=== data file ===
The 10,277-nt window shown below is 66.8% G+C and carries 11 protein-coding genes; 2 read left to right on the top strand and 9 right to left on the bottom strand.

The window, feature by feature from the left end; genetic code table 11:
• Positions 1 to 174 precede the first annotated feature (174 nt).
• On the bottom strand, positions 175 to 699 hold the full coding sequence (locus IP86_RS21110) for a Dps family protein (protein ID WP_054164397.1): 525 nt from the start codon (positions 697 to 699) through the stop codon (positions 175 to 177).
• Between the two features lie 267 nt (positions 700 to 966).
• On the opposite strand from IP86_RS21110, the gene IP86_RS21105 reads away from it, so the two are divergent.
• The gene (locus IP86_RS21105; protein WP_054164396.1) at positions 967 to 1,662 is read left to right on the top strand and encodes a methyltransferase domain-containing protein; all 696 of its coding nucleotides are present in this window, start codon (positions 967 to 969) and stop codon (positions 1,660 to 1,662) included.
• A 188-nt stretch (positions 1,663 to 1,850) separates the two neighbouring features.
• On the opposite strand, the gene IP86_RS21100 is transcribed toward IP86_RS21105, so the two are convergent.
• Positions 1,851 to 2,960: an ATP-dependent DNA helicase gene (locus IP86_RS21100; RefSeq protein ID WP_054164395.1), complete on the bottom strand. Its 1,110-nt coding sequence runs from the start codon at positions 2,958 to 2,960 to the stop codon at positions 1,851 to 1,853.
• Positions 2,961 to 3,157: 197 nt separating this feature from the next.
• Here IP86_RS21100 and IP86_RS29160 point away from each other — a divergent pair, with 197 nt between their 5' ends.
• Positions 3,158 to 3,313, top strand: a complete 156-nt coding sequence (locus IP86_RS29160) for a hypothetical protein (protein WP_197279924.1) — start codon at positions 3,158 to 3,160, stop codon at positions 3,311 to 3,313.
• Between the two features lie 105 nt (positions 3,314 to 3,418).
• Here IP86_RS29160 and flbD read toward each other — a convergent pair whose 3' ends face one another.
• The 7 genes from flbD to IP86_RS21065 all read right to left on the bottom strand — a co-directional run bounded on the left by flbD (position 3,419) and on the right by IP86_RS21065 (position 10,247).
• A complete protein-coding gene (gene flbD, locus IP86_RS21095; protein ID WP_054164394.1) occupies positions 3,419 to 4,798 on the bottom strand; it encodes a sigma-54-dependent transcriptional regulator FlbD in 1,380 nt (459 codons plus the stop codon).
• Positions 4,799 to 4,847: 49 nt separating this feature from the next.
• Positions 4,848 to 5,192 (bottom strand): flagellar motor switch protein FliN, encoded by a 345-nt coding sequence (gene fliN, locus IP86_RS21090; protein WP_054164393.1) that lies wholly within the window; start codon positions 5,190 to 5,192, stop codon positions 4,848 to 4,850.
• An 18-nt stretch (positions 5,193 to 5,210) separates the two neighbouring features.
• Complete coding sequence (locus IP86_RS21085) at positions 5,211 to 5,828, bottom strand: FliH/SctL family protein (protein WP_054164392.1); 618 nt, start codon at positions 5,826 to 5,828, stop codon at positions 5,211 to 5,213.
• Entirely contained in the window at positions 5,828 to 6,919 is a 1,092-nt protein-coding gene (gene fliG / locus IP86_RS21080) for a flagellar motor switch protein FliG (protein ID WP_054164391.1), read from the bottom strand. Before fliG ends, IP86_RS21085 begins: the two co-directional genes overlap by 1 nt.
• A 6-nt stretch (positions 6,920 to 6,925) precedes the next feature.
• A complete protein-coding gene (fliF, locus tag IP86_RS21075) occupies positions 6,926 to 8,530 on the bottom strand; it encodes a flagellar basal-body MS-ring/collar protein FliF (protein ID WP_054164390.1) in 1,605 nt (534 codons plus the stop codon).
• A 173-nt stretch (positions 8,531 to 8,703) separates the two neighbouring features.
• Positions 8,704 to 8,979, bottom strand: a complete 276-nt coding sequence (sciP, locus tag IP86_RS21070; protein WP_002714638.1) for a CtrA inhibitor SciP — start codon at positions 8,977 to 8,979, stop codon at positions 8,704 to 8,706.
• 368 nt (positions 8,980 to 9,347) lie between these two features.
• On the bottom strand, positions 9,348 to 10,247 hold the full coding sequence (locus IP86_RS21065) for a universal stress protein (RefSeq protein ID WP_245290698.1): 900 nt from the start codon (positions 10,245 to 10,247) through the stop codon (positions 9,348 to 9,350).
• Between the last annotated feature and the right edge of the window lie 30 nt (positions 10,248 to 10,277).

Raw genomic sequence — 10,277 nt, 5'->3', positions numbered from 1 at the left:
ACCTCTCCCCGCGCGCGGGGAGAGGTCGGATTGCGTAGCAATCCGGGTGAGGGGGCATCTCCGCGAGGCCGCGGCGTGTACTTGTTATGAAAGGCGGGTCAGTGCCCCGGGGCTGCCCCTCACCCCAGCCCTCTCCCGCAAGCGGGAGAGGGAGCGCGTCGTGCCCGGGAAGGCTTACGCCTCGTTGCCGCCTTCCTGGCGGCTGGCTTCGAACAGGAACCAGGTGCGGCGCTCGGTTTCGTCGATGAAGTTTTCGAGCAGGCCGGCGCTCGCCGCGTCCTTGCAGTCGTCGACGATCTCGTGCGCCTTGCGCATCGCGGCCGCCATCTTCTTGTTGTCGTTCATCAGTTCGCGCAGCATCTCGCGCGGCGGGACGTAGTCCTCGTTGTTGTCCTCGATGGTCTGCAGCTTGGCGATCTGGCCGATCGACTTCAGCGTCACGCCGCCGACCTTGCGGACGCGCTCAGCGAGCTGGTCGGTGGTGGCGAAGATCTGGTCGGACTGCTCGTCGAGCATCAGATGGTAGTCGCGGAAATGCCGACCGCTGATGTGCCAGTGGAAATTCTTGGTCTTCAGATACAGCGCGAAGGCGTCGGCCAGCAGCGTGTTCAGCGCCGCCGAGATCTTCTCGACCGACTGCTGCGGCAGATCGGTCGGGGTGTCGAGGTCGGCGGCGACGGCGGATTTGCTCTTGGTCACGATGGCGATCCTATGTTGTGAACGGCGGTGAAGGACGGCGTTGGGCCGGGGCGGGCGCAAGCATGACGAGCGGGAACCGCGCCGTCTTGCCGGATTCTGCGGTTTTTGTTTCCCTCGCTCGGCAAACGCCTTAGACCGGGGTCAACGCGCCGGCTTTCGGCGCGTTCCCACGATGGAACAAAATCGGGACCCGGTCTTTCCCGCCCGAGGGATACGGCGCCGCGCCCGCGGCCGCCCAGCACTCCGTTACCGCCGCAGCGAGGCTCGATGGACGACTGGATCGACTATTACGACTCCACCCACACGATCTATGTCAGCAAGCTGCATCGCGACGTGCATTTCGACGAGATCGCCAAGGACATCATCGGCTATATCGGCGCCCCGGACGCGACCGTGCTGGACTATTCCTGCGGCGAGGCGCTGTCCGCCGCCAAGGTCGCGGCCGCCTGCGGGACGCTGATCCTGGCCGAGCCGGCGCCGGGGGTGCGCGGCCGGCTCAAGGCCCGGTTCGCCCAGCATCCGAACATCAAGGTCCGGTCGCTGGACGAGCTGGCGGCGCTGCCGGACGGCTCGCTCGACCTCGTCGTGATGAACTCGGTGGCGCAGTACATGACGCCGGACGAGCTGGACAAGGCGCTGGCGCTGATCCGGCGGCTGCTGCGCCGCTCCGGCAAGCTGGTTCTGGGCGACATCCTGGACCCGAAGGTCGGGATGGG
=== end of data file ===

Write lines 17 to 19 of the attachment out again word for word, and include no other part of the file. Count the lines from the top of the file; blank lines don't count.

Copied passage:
• A complete protein-coding gene (gene flbD, locus IP86_RS21095; protein ID WP_054164394.1) occupies positions 3,419 to 4,798 on the bottom strand; it encodes a sigma-54-dependent transcriptional regulator FlbD in 1,380 nt (459 codons plus the stop codon).
• Positions 4,799 to 4,847: 49 nt separating this feature from the next.
• Positions 4,848 to 5,192 (bottom strand): flagellar motor switch protein FliN, encoded by a 345-nt coding sequence (gene fliN, locus IP86_RS21090; protein WP_054164393.1) that lies wholly within the window; start codon positions 5,190 to 5,192, stop codon positions 4,848 to 4,850.